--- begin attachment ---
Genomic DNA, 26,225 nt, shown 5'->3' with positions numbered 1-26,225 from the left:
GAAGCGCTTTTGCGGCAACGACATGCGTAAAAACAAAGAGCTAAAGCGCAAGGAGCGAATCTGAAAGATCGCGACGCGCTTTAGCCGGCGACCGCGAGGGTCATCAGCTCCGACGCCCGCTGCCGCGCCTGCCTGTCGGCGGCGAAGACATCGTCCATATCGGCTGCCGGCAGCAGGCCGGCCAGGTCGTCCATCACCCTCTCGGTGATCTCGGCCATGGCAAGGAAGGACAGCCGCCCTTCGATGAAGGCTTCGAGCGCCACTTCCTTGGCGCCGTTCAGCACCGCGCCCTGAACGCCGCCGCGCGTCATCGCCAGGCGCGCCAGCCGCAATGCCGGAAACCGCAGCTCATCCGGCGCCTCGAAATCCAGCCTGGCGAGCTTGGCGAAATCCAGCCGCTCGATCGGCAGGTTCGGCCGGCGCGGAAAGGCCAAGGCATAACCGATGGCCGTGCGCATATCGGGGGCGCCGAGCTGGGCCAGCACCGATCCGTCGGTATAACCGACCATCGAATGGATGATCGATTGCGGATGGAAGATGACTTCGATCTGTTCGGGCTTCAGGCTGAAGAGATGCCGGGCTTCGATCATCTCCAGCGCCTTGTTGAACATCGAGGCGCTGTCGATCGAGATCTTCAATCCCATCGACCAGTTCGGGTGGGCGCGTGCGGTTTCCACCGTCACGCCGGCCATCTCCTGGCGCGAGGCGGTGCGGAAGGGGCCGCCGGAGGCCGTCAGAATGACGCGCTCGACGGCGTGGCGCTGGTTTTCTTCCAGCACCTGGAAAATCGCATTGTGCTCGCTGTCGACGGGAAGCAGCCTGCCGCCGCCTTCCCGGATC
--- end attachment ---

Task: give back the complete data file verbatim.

Genomic DNA, 26,225 nt, shown 5'->3' with positions numbered 1-26,225 from the left:
GAAGCGCTTTTGCGGCAACGACATGCGTAAAAACAAAGAGCTAAAGCGCAAGGAGCGAATCTGAAAGATCGCGACGCGCTTTAGCCGGCGACCGCGAGGGTCATCAGCTCCGACGCCCGCTGCCGCGCCTGCCTGTCGGCGGCGAAGACATCGTCCATATCGGCTGCCGGCAGCAGGCCGGCCAGGTCGTCCATCACCCTCTCGGTGATCTCGGCCATGGCAAGGAAGGACAGCCGCCCTTCGATGAAGGCTTCGAGCGCCACTTCCTTGGCGCCGTTCAGCACCGCGCCCTGAACGCCGCCGCGCGTCATCGCCAGGCGCGCCAGCCGCAATGCCGGAAACCGCAGCTCATCCGGCGCCTCGAAATCCAGCCTGGCGAGCTTGGCGAAATCCAGCCGCTCGATCGGCAGGTTCGGCCGGCGCGGAAAGGCCAAGGCATAACCGATGGCCGTGCGCATATCGGGGGCGCCGAGCTGGGCCAGCACCGATCCGTCGGTATAACCGACCATCGAATGGATGATCGATTGCGGATGGAAGATGACTTCGATCTGTTCGGGCTTCAGGCTGAAGAGATGCCGGGCTTCGATCATCTCCAGCGCCTTGTTGAACATCGAGGCGCTGTCGATCGAGATCTTCAATCCCATCGACCAGTTCGGGTGGGCGCGTGCGGTTTCCACCGTCACGCCGGCCATCTCCTGGCGCGAGGCGGTGCGGAAGGGGCCGCCGGAGGCCGTCAGAATGACGCGCTCGACGGCGTGGCGCTGGTTTTCTTCCAGCACCTGGAAAATCGCATTGTGCTCGCTGTCGACGGGAAGCAGCCTGCCGCCGCCTTCCCGGATC